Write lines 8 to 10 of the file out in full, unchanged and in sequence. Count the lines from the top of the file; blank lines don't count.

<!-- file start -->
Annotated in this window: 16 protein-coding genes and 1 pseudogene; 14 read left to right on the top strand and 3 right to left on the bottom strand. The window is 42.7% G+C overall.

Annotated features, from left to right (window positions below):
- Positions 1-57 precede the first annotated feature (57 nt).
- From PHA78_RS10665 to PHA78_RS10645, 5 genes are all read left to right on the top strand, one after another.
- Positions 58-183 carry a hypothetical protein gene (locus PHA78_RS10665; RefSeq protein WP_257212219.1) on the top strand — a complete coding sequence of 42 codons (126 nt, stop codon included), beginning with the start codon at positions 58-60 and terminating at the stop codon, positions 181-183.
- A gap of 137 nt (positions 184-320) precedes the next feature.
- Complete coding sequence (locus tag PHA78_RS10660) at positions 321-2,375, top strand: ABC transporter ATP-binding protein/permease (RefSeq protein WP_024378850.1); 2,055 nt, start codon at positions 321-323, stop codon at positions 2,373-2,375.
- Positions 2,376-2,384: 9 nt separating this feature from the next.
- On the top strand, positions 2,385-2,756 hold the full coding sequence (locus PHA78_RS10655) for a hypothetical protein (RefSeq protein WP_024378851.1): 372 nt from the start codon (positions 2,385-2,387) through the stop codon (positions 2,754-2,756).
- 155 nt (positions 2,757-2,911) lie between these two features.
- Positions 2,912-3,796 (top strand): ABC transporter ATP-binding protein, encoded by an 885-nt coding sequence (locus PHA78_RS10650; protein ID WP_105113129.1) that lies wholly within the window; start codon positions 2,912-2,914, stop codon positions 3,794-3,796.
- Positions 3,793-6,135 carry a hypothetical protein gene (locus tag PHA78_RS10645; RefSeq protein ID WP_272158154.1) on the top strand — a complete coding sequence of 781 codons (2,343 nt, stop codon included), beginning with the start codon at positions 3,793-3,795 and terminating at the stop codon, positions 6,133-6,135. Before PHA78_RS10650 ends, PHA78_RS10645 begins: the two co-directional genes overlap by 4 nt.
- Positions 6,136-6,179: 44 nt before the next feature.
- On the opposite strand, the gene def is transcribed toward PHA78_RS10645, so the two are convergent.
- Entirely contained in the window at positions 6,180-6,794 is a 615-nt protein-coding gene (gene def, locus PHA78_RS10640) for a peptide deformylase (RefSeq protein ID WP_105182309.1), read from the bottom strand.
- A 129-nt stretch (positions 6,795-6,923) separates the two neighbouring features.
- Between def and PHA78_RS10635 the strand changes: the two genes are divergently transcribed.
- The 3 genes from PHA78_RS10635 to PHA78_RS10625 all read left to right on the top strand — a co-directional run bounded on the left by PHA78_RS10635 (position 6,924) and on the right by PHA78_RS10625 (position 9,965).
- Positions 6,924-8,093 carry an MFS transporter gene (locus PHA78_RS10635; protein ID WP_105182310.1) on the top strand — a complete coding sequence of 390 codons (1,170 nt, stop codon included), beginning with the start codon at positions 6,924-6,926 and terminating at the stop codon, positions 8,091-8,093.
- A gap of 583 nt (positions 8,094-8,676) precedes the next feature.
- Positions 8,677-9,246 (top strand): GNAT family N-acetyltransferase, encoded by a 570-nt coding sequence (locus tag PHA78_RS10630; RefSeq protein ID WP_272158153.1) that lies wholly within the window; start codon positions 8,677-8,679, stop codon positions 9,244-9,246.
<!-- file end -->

- Positions 2,376-2,384: 9 nt separating this feature from the next.
- On the top strand, positions 2,385-2,756 hold the full coding sequence (locus PHA78_RS10655) for a hypothetical protein (RefSeq protein WP_024378851.1): 372 nt from the start codon (positions 2,385-2,387) through the stop codon (positions 2,754-2,756).
- 155 nt (positions 2,757-2,911) lie between these two features.